I had a bloody nose and I staggered back to the house, soaked and stiff as though I had been working out. I couldn’t remember what I had seen in the rain for a long time, it was when I felt my sense of purpose intensify and I started to hear the voices in my head that I remembered the dry figure approaching me in the rain.
I was offered a new job working for a technology company that specialized in head hunting talent. Jordan was offended by my new job, he felt he was a much better choice than I was and after fighting off and on for several months I moved out and into a new apartment all on my own.
I was making enough money now to be able to afford the luxury of living on my own and I bought a holo and traded in my bus pass for one of the small, driverless cars that let me have time to think on my way to and from work.
It was early spring again and the rains had returned with a vengence. I watched the heavy drops hit the windows of the car and thought of new ways to present the packaging for new products. I was good at it, I could even get through to the people who weren’t very interested in the new technology, people like I had used to be.
I didn’t feel like I was going crazy anymore. I felt calm, very calm. Very peaceful. The Maitre, as the aliens called themselves had lied about giving me hope. All hope had fled from me. I knew only that the overlords had come and if I thought about it too much or grew unhappy I would start to have nose bleeds and would be compelled to return to the park. The next morning I was calm again. I would use my mind to figure out how to penetrate through to those who resisted. It wouldn’t be long now, I hoped they would send me to one of the colonies because I wasn’t the only one thinking still. Most of us thinkers had been recruited to get through all resistance. We talked about technology, we talked about marketing, it was a game, a purpose to life and more fun than listening to Jordan bark out commands to his army of virtual soldiers.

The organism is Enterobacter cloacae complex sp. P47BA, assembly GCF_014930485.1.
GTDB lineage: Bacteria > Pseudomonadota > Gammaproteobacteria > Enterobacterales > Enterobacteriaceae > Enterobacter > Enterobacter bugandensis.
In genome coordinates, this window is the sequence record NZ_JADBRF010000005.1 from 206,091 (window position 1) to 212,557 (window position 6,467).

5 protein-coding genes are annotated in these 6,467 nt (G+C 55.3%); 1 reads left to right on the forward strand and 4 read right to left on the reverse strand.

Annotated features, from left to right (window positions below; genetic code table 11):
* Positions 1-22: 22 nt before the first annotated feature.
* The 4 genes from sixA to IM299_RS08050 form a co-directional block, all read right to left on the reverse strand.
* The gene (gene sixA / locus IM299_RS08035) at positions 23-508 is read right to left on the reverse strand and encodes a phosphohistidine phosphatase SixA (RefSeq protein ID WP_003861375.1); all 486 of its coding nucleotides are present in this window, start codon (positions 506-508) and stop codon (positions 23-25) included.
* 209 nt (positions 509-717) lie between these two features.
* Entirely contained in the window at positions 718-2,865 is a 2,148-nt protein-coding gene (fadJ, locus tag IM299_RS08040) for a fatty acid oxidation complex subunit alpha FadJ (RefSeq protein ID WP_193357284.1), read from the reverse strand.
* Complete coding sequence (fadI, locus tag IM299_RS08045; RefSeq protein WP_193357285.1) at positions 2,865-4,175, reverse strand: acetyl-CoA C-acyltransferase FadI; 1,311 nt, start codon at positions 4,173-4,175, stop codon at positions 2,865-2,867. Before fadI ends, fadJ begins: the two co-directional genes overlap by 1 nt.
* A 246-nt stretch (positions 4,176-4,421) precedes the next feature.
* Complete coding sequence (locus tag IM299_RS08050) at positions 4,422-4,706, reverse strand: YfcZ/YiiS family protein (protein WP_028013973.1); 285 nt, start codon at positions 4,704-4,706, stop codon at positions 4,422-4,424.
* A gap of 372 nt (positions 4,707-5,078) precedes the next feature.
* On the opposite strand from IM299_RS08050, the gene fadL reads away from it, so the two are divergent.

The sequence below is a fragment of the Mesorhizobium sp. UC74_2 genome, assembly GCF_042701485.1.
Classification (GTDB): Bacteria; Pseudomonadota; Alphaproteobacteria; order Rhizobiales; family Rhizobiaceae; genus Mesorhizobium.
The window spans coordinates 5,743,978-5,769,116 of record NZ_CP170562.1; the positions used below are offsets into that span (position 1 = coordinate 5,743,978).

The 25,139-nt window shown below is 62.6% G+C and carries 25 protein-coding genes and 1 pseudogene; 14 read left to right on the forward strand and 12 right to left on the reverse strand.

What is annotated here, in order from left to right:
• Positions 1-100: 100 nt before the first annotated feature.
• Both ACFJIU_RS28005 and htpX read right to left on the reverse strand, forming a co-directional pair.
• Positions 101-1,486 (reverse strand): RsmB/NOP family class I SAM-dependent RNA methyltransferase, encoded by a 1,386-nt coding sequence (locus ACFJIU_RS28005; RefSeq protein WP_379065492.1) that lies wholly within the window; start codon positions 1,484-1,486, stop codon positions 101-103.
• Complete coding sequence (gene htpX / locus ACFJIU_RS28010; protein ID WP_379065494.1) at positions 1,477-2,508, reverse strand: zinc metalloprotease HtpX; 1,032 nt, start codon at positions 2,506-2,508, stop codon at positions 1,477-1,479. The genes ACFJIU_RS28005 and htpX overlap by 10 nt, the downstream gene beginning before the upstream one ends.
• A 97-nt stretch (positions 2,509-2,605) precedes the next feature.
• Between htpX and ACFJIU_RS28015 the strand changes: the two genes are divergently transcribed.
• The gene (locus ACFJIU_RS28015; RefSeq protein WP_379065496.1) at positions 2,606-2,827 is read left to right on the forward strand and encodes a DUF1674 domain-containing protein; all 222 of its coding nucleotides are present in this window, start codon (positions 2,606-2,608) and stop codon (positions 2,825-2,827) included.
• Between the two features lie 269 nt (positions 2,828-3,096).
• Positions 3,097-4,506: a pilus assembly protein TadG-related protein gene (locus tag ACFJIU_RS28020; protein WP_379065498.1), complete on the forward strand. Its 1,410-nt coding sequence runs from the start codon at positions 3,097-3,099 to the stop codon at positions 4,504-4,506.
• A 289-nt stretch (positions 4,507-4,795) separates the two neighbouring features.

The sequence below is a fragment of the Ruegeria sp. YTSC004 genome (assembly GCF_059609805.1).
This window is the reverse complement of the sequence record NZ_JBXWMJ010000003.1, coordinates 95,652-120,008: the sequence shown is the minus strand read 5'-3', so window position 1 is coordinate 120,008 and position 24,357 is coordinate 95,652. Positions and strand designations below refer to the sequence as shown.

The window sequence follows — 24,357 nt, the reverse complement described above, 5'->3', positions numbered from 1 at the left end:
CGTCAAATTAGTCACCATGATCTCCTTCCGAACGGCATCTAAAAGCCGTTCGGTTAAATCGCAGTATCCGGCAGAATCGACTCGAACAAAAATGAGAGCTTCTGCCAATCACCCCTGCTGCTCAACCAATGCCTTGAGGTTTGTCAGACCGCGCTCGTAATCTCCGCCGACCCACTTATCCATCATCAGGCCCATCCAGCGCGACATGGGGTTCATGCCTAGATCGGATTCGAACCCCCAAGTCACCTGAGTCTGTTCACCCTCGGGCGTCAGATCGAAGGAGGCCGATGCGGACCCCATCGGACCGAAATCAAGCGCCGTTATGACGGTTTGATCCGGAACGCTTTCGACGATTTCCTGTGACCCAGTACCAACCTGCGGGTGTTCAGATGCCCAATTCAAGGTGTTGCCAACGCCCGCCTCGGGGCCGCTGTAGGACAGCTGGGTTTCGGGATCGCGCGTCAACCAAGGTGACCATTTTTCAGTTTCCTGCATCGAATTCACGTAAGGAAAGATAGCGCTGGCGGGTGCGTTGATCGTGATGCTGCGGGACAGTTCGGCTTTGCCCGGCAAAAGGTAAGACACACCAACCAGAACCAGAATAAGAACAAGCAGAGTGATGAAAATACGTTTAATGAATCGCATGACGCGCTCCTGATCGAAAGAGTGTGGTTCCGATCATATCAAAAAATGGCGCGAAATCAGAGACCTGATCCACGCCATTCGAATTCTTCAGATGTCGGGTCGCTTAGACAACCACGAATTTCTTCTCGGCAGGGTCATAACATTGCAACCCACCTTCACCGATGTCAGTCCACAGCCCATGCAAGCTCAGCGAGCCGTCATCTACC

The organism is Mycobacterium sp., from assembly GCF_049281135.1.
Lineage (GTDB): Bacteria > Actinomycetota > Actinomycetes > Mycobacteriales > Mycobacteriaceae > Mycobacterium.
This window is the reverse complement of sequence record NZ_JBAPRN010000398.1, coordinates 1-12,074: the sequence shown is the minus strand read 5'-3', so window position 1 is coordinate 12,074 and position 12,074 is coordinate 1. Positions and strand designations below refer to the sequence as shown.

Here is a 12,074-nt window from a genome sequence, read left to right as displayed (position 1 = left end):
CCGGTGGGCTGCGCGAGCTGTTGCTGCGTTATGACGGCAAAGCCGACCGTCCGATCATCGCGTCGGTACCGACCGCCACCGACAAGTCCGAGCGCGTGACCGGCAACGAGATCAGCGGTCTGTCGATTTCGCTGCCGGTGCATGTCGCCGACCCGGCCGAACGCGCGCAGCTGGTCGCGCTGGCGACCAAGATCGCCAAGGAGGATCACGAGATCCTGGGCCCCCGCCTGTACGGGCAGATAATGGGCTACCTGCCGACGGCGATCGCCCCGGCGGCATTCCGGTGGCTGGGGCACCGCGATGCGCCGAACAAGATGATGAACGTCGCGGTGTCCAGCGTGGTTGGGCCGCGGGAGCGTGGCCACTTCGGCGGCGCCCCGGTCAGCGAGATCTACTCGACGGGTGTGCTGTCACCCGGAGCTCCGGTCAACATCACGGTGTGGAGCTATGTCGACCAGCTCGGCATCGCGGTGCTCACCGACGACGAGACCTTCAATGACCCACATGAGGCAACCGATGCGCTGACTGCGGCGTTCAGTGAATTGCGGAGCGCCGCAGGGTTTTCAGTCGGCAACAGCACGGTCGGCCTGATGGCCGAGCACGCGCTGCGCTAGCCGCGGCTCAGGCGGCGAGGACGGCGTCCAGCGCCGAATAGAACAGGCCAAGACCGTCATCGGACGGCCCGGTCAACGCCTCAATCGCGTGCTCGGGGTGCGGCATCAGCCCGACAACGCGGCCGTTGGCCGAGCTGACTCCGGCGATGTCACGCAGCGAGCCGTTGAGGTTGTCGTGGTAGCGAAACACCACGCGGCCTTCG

It was futility, it was hopeless. If I ever needed a reminder of that fact the nosebleeds and headaches when I tried to resist were a reminder of the artifact that had been placed in me. It would be only one of many in the end, we were the servants of an invading force called the Maitre and I was entirely under their control.